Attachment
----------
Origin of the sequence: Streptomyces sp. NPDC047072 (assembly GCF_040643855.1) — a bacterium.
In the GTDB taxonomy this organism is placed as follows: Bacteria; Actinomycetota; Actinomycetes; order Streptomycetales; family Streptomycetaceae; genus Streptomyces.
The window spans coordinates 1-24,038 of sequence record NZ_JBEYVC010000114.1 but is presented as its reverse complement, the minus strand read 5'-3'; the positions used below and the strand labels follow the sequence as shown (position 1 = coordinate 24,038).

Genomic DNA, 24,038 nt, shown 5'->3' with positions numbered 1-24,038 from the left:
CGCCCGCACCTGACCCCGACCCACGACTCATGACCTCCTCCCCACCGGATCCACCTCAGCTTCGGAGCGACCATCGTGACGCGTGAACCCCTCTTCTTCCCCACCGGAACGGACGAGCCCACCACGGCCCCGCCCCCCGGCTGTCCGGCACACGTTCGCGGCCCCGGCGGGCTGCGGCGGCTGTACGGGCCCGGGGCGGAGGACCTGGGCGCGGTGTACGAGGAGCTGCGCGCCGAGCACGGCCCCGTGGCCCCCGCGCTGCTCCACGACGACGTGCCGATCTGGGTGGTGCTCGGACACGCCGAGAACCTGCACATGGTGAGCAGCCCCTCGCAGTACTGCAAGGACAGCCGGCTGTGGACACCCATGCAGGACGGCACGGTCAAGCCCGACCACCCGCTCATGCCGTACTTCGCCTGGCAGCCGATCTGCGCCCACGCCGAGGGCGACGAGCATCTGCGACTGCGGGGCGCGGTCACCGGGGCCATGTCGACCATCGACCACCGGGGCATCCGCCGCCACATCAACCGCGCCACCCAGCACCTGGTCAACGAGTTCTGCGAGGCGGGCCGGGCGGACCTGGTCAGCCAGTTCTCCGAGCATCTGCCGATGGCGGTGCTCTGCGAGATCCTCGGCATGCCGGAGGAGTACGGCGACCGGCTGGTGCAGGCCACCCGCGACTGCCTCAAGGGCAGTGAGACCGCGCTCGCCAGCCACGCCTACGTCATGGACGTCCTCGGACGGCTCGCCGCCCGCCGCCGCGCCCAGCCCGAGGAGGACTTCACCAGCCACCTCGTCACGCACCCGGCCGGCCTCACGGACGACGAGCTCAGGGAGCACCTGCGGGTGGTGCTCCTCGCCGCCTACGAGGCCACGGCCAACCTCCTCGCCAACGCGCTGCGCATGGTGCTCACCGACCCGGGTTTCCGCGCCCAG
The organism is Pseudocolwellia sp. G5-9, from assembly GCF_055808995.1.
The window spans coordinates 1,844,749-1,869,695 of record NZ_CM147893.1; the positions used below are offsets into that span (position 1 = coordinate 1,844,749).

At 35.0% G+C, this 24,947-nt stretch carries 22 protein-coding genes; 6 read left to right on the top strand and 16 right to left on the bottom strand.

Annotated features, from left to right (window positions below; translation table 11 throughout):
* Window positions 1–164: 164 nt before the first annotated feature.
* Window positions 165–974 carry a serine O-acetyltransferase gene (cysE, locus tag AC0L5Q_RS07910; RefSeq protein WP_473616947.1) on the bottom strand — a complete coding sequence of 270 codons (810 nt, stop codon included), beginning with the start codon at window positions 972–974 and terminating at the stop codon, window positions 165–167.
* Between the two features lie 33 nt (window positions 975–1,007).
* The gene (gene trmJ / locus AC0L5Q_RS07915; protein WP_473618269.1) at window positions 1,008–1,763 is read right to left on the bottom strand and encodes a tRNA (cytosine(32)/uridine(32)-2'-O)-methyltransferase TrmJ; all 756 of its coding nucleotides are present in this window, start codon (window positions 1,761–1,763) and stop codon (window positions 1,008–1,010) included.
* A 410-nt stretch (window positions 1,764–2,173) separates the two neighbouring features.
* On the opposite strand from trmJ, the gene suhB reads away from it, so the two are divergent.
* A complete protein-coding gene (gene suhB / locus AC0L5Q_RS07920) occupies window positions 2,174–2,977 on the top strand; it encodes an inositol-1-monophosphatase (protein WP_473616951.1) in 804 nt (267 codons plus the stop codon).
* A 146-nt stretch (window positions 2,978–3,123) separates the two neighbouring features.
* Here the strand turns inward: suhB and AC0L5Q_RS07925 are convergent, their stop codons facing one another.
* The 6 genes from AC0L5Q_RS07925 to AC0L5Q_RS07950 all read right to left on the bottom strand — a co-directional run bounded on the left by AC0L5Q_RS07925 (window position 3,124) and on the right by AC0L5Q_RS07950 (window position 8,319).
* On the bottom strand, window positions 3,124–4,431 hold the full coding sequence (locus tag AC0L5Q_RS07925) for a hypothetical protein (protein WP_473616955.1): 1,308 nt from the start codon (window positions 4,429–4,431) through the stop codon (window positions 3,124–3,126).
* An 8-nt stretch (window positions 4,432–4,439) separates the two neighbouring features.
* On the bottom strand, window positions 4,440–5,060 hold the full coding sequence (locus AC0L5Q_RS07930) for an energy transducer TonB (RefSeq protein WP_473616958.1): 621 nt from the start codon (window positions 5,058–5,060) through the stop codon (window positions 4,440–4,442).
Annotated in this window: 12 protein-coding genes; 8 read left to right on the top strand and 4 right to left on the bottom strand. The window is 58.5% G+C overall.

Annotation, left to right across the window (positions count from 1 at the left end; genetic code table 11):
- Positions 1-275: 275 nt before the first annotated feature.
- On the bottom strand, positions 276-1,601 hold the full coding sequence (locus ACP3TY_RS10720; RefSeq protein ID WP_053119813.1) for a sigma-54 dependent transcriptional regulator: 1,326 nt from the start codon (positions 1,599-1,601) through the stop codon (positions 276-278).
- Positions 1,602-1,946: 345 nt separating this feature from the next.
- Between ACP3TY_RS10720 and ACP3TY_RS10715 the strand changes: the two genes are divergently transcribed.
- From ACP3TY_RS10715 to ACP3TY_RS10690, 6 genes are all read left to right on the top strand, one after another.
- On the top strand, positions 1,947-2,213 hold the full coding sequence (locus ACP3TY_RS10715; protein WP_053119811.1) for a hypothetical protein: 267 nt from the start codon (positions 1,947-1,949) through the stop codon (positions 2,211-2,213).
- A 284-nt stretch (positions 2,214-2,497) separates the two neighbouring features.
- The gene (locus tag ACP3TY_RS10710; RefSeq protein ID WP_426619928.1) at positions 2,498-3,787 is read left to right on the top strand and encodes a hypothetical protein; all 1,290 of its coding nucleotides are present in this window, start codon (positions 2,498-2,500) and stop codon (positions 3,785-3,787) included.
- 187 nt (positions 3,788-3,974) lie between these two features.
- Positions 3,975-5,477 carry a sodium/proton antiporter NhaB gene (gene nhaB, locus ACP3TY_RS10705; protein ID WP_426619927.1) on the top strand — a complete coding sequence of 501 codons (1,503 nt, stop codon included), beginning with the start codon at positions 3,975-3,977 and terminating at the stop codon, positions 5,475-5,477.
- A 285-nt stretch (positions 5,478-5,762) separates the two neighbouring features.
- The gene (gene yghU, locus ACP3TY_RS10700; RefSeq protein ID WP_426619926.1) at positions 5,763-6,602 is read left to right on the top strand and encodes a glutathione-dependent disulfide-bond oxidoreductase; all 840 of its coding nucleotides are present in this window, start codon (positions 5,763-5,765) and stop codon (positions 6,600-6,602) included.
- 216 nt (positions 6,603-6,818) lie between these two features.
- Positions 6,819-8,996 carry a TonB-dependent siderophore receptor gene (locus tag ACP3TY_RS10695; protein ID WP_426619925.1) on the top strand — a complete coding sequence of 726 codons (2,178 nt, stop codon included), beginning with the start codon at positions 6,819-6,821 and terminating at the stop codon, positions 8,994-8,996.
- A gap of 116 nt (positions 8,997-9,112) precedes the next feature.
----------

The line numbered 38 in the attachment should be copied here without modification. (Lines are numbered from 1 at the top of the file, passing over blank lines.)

- Positions 6,819-8,996 carry a TonB-dependent siderophore receptor gene (locus tag ACP3TY_RS10695; protein ID WP_426619925.1) on the top strand — a complete coding sequence of 726 codons (2,178 nt, stop codon included), beginning with the start codon at positions 6,819-6,821 and terminating at the stop codon, positions 8,994-8,996.